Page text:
Worst to Best
1980s Twilight Zone
Season One

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46 Dreams For Sale

Almost inarguably the least substantial narrative of the season, whereby halfway through a short 9 minute story we get the "twist" that Meg Foster is in an artificial reality... something rather given away by the title. She returns to the reality, and her possible death, but, like many of the shorter stories, it feels like the traditional three-act structure has been abandoned.

45 The Burning Man

A strong ending marks out this horror tale based on a 1978 short story by Ray Bradbury. Sadly, what proceeds it is too unfocussed, dulling the effect. Roberts Blossom plays a deranged hitch-hiker who rants almost incoherently about the nature of evil to an aunt and her young nephew as they drive to a lake. Blossom manages to be alternately humorous, sympathetic, and vaguely irritating, yet never quite the sinister the part should call for. Worse, the story leads to a bizarre slow-mo lakeside dip, which further dilutes any growing sense of dread, as does the unnecessarily incongruous 1930s setting. At its heart The Burning Man is an eerie, unsettling horror piece... in execution, its somewhat muddled and lacking real focus.

44 But Can She Type?

Pam Dawber was one of the more familiar stars the show had when it aired, appearing during the gap between her two sitcoms Mork and Mindy and My Sister Sam. A reasonably likeable, comic tale of a put upon secretary achieving emancipation from an unappreciative boss, it also contains a role for Jonathan Frakes as a sleazy party guest.
     One purported issue with the DVD release of the 1980s series is that some of the episodes are said to be trimmed or edited. It's not clear if this is actually true or just rumoured, with the internet giving little confirmation. However, this particular tale is said to have lost a scene or two, and does appear disjointed. That said, when your story is a light piece about a photocopier that acts as a gateway to parallel dimensions, how coherent can the narrative be?

43 Little Boy Lost

Only nine of the stories in season one had a female writer involved, with only half a dozen of them featuring a woman writing solo. It's somewhat of a shame then that this script by Lynn Barker is so misguided to the point of being archaic. A female photographer (Season Hubley) chooses a career over getting married and having children with her boyfriend, and is visited by her red-headed child of an alternate future.
     Revealing to the child that she will one day have children, the child laments that they won't be him, and that by choosing to delay getting pregnant, he'll never exist. It's possible to suspect that this was written as an abortion analogy, and lightened at the script editing stage, but whatever the real background, it's borderline offensive for the world of the Twilight Zone to bring forward a non-existent child to make a working woman feel guilty for daring to make her own life choices.

42 A Day In Beaumont

Set in the 1950s, this postmodern UFO tale from the writer of Star Trek: The Trouble With Tribbles isn't fundamentally bad like many of the other entries this low down in the ranking. However, a TV show has to establish itself, and concluding the season with an episode that contains ironically hammy acting may be mistaken as genuinely hammy acting by members of the mainstream audience the series was aimed at.
     Experimenting with high camp, Dutch angles and a jarring score by Fred Steiner, it presents what could have been a reasonable story - albeit a highly derivative one - and reconfigures it as a joke.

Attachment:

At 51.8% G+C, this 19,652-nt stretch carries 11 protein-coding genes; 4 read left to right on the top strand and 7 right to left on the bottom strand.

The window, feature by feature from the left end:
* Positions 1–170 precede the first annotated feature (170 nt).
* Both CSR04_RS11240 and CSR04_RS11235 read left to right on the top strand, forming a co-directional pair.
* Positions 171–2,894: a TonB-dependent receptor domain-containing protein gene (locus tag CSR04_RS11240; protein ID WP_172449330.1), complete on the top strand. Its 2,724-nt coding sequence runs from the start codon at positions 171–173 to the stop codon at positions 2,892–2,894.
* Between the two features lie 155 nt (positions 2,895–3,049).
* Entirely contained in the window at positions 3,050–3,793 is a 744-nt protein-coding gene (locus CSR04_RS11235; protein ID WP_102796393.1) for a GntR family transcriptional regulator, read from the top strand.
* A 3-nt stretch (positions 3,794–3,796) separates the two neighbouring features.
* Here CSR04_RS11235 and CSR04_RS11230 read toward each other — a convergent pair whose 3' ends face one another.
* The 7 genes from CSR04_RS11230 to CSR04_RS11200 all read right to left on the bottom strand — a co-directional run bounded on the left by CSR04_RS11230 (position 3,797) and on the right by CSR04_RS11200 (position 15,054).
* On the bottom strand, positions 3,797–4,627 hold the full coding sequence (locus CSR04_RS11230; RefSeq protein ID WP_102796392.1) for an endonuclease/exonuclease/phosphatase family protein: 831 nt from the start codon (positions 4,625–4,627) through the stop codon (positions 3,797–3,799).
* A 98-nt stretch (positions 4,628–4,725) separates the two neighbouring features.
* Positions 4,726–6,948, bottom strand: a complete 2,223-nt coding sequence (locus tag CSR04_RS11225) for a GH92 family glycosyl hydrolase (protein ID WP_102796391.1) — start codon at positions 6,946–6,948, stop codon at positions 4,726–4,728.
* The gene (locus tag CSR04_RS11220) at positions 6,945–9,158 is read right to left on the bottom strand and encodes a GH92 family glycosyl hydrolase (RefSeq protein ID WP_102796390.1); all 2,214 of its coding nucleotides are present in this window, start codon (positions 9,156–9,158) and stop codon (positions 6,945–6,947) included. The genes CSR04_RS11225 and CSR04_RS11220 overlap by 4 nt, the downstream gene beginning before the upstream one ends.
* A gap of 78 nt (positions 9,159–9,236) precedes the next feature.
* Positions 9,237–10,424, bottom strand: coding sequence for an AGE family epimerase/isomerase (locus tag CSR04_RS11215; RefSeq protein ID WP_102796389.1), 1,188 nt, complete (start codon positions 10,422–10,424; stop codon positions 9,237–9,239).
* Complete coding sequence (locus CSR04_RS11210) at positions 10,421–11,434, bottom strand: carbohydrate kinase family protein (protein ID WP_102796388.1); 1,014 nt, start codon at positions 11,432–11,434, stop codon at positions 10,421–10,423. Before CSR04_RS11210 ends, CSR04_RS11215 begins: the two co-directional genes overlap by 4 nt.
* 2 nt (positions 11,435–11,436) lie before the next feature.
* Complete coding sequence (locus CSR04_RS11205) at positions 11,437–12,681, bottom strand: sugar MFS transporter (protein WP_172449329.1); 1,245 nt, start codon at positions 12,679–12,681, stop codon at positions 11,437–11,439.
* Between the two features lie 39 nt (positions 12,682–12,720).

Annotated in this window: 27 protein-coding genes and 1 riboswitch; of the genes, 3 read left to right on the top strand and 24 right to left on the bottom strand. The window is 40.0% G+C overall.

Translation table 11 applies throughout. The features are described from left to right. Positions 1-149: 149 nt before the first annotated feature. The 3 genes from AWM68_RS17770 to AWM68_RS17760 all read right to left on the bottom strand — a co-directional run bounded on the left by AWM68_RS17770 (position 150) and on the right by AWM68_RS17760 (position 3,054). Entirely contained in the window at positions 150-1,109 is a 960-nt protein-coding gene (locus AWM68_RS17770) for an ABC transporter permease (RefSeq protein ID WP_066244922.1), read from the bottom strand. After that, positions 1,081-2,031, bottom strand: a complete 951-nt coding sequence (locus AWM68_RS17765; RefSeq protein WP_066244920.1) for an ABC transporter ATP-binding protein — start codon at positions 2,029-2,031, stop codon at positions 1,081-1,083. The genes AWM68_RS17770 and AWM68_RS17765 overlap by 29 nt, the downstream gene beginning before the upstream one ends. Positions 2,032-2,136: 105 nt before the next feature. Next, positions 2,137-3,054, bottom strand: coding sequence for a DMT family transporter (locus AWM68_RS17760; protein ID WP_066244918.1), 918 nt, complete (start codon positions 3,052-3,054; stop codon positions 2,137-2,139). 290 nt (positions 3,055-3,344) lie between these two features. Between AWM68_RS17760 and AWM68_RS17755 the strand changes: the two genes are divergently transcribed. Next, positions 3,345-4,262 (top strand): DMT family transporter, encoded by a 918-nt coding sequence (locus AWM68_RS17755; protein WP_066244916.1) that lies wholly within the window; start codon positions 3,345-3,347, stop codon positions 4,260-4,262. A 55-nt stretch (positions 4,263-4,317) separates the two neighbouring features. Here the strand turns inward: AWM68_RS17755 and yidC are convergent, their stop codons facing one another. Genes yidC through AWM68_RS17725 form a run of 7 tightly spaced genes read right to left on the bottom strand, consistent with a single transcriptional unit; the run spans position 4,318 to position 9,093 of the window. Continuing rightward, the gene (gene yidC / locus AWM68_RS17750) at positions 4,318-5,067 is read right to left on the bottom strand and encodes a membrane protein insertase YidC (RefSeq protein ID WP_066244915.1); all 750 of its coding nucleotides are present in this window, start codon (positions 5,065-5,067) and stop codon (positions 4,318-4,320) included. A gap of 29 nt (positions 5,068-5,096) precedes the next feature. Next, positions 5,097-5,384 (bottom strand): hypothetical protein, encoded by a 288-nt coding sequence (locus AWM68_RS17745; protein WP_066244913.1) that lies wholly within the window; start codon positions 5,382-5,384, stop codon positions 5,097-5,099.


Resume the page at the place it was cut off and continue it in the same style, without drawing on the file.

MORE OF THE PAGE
41 Dead Woman's Shoes

Helen Mirren dons an American accent and plays a character with a wide range of personality - a mousey charity shop worker and the spirit of a vengeful rich murder victim when she puts on the deceased's shoes. A gender-reversed remake of the original series story Dead Man's Shoes, this one does force Mirren to say some corny lines ("it's judgement day!") but does improve with repeated viewings. With all the shoulder pads, frizzy hair and soft porn soundtrack by Craig Safan, it does scream "1980s" more than almost any other episode, but, when worked at, the quality of Mirren's performance can be appreciated when extracted from the unintentional camp.
     Charles Aidman (who had acted in original series episodes And When the Sky Was Opened and Little Girl Lost) performed the role of narrator for the first two seasons of the 1980s revival. He doesn't appear on screen like Serling did (or, in the 2002 revival, Forest Whitaker) so doesn't get to make the same impact, but is generally fine. Here he's forced to deliver his worst narrative script, with the distinctly unSerling-like observation that things go "all wonky".

40 The Beacon

Possibly worth the price of admission just to see a ten-year-old Giovanni Ribisi, this is the last of the below-par episodes from the season, but it's not horrible. Featuring a man whose car breaks down in the middle of nowhere, he discovers a small town environment where a light house - thanks to an astonishingly poor matte painting - acts as a form of God over the town, where sacrifices are given. "Ridiculous" says the stranded man... and it's hard not to disagree. The resolution to a lacklustre affair sees it conclude like a cut price version of The Wicker Man, a cheap and unenthused instalment that even the presence of Martin Landau in a fake beard can't rescue.

39 Red Snow

A dreary vampire tale set in Russia and featuring just one Russian actor, Red Snow sees analogies between Soviet rule and those outcast. Heavy-handed in a very 80s Cold War fear way, it manages to go almost half an hour without ever really getting out of first gear. With all taking it seriously, it's superior to the episodes below it in this ranking, but nowhere near as much fun.